The Importance of Liquid Penetrant Inspection
Liquid penetrant inspection is a nondestructive test method which does not harm the parts being inspected. The testing methods detect cracks, fractures, laps, seams and other flaws that are open to the surface that may have been caused by fatigue, impact, quenching, machining, grinding, forging or overload. The process is used on machined parts, castings, forgings and other items that will be placed into service or already in service requiring maintenance.
The process involves applying a penetrant chemical, visible or fluorescent, directly to the part that’s to be inspected. The excess penetrant is removed and a developer is applied to draw the penetrant deep from the cracks to the surface of the part. The penetrant contrasts with the surface of the part so the crack is identified more easily. Fluorescent penetrants are used under an ultraviolet light that makes penetrant fluoresce. The chemical, equipment and NDT accessory choices have grown but the fundamentals and benefits of liquid penetrant inspection have endured the test of time.
Versatile material uses and applications
Liquid penetrant inspection can be performed on most materials that are not extremely rough or porous, including material composition that is metallic or nonmetallic, magnetic or nonmagnetic and conductive or nonconductive.
Rapidly inspect large areas and high volumes of parts
Liquid penetrant inspection is a fast, easy and efficient means of surface inspection. Large quantities of parts or materials can be inspected quickly. Parts of almost any shape, size and geometry can be inspected.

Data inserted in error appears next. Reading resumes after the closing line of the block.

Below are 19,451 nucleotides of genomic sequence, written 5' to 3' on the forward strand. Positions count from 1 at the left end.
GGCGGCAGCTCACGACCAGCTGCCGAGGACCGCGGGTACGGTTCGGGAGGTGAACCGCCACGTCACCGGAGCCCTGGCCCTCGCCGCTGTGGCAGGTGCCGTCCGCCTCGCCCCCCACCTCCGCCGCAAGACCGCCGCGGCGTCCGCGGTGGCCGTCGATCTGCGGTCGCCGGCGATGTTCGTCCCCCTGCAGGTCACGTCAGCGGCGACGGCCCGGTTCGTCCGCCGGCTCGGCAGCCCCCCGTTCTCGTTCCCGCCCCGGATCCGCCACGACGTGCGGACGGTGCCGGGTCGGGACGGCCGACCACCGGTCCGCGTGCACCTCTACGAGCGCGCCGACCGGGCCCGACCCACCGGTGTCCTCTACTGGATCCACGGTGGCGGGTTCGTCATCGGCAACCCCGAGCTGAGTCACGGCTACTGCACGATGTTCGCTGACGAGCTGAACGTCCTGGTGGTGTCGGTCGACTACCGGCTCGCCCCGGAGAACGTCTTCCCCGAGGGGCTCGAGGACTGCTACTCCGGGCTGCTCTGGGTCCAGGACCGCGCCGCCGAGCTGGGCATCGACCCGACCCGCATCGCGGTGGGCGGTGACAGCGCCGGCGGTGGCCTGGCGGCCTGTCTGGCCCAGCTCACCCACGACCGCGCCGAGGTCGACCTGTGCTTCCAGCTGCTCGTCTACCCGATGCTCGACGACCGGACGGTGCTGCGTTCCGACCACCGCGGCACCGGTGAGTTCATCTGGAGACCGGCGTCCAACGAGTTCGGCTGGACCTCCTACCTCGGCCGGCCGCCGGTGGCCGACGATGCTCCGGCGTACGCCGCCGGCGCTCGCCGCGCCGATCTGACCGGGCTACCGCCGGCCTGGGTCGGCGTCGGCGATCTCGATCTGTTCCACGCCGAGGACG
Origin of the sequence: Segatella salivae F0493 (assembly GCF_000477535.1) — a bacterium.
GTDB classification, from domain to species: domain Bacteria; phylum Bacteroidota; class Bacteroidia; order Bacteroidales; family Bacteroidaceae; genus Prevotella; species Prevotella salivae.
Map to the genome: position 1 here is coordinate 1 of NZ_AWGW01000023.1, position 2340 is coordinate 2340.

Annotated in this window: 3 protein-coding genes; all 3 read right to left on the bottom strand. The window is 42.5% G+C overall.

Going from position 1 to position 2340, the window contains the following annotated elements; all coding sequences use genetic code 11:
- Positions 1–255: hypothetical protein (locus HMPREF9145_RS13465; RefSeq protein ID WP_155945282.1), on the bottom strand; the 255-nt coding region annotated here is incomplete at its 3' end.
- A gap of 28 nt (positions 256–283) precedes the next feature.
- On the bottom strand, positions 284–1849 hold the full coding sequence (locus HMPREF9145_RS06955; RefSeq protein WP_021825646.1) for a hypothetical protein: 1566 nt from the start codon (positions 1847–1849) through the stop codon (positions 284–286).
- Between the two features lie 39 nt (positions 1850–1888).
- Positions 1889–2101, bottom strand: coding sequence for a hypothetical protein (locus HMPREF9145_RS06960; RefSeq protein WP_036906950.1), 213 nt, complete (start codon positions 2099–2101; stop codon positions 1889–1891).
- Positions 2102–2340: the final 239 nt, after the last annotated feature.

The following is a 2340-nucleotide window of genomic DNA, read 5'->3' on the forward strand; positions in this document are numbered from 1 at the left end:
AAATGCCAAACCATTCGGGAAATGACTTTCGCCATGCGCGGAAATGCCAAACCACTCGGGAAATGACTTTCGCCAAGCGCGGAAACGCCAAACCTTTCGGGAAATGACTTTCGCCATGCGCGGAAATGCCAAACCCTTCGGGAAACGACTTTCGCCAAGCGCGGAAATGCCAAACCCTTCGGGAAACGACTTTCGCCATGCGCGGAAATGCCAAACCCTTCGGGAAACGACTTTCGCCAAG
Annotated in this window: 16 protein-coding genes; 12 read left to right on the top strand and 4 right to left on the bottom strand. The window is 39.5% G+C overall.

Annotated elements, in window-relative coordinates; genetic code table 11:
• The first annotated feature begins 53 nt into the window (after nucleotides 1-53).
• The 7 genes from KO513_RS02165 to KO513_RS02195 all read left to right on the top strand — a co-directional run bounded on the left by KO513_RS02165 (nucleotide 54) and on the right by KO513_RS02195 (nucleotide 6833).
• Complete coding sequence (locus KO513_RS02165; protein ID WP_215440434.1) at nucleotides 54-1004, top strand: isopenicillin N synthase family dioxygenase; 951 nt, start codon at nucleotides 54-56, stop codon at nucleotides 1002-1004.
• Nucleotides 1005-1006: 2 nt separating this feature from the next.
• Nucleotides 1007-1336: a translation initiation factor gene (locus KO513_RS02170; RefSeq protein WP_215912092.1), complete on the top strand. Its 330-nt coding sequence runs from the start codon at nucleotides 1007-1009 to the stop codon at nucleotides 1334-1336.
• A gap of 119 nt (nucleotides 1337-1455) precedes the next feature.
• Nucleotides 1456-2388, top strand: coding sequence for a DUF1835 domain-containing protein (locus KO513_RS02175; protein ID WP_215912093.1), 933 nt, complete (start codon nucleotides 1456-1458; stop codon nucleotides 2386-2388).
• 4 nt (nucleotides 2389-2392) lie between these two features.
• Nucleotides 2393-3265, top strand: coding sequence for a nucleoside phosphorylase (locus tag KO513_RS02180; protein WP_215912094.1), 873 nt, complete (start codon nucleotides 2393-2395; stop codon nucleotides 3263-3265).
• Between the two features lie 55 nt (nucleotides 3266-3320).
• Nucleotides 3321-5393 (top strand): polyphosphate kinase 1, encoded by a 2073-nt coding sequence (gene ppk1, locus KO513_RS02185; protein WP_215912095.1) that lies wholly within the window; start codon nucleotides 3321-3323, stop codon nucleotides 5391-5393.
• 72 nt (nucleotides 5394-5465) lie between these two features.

Identify small surface discontinuities with high sensitivity
Sensitivity levels are a classification system specifically for fluorescent liquid penetrants that are not applied to visible penetrants. Higher sensitivity penetrants have the capability to detect smaller cracks and defects.
Differences Between Sensitivity
AMS 2644 Penetrant Sensitivity Levels
Sensitivity levels are a classification system for fluorescent liquid penetrants which is outlined in AMS 2644 Inspection Material, Penetrant specification. Sensitivity levels are not applied to visible penetrants.
- Level ½: Ultra low sensitivity
- Level 1: Low sensitivity
- Level 2: Medium sensitivity
- Level 3: High sensitivity
- Level 4: Ultra high sensitivity
How to Determine Which Sensitivity Level to Use
The primary consideration when deciding on which sensitivity level penetrant to use is the guidance provided by governing specifications. The penetrant sensitivity level is stated in the working specifications for the process. This is particularly true when penetrant inspection involves safety critical parts. The specifications and standard operating procedures will dictate the penetrant sensitivity to be used.
If the penetrant sensitivity level is not already established by a specification or procedure, evaluation on actual parts with a few penetrants is strongly recommended. A lower sensitivity penetrant works well on rough surfaces, while a higher sensitivity penetrant is suitable for highly machined surfaces. Penetrant evaluation on actual parts is important to confirm proper sensitivity with acceptable background fluorescence to detect the type of defects typically found on the parts.
Penetrant evaluation on actual test parts can also confirm proper processing parameters such as dwell time and rinse time. It is possible that more than one penetrant sensitivity level will be used in a facility because of different parts, processes, and customer specifications in use at a given location.